The house and gardens at 907 Whitehead St. are still "home" to one of the United States' most renowned writers - the late Ernest Hemingway. Now a registered National Historic Landmark, the Spanish colonial villa is open to the public as a museum honoring the island's most famous literary resident.
Winner of both the Nobel and Pulitzer prizes, the author lived on the property with his second wife Pauline and their two children from 1931 to 1940. He owned the home until his death in 1961.
Hemingway wrote many of his best-known works in the second-story writing studio adjoining the house. Among them were "Death in the Afternoon," "For Whom the Bell Tolls," "The Green Hills of Africa," "The Fifth Column," "The Snows of Kilimanjaro" and "To Have and Have Not," which is set in Depression-era Key West. Following his death, the unpublished manuscript that was to become "Islands in the Stream" was found in a vault in the property's garage.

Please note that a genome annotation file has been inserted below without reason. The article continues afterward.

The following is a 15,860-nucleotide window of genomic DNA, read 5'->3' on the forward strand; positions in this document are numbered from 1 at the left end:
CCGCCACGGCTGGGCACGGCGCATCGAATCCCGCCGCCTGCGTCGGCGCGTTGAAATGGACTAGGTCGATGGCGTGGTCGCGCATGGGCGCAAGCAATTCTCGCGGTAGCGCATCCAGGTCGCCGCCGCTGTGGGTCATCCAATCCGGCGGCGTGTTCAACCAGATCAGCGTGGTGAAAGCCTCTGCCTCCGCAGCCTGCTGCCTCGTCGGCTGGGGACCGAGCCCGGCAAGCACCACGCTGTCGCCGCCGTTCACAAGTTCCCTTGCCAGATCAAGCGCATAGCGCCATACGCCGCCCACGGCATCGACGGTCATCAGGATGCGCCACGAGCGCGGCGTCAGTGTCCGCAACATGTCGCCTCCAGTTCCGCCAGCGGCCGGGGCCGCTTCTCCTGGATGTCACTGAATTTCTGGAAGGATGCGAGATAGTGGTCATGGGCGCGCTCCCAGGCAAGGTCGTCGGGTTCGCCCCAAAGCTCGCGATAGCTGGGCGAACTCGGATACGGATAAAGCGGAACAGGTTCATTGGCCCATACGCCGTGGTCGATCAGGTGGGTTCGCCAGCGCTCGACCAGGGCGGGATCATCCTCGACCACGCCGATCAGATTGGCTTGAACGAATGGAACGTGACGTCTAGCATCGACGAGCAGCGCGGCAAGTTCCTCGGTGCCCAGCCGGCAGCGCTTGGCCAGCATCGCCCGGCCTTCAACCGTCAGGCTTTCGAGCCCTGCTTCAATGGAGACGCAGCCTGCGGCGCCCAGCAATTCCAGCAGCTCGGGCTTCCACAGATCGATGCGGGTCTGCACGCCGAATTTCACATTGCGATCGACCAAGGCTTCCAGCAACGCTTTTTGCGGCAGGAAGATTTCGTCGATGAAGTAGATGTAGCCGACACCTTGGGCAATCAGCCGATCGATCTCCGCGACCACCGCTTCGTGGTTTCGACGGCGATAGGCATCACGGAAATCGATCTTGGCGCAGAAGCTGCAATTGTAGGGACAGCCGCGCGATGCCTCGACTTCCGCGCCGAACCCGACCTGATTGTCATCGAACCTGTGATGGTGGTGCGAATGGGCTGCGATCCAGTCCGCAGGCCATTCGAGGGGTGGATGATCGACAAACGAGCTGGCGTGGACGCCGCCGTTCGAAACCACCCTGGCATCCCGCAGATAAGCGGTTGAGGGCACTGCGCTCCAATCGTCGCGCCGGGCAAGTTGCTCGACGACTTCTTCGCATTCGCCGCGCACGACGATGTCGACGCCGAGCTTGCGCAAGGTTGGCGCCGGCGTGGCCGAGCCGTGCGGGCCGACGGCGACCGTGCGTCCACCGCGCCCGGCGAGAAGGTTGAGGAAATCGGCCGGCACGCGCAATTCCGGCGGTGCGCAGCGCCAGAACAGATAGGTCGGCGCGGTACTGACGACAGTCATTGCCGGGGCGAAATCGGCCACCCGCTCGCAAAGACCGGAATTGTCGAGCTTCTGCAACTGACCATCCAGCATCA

Today, the home's furnishings and atmosphere evoke the Hemingway era, as if the author were about to return from a fishing trip or a cocktail at his favorite watering hole.
Behind the house is the first swimming pool in Key West. Pauline had it built as a surprise for her husband, who was away covering the Spanish Civil War. When he learned that the pool cost $20,000, Hemingway took a penny from his pocket and angrily tossed it to the ground, saying she had spent his last cent. Pauline had the penny imbedded in the cement of the pool, where visitors can see it today.
Guided tours of the Hemingway Home are offered throughout the day. Visitors also can view the author's writing studio and enjoy the grounds for as long as they like. Many spend time making friends with the multitude of six-toed cats that roam the grounds - descended, so the story goes, from a feline given to Hemingway by a sea captain.
The Ernest Hemingway Home and Museum is open from 9 a.m. to 5 p.m. daily. For further information, call 305-294-1136 or visit the Web site at www.hemingwayhome.com.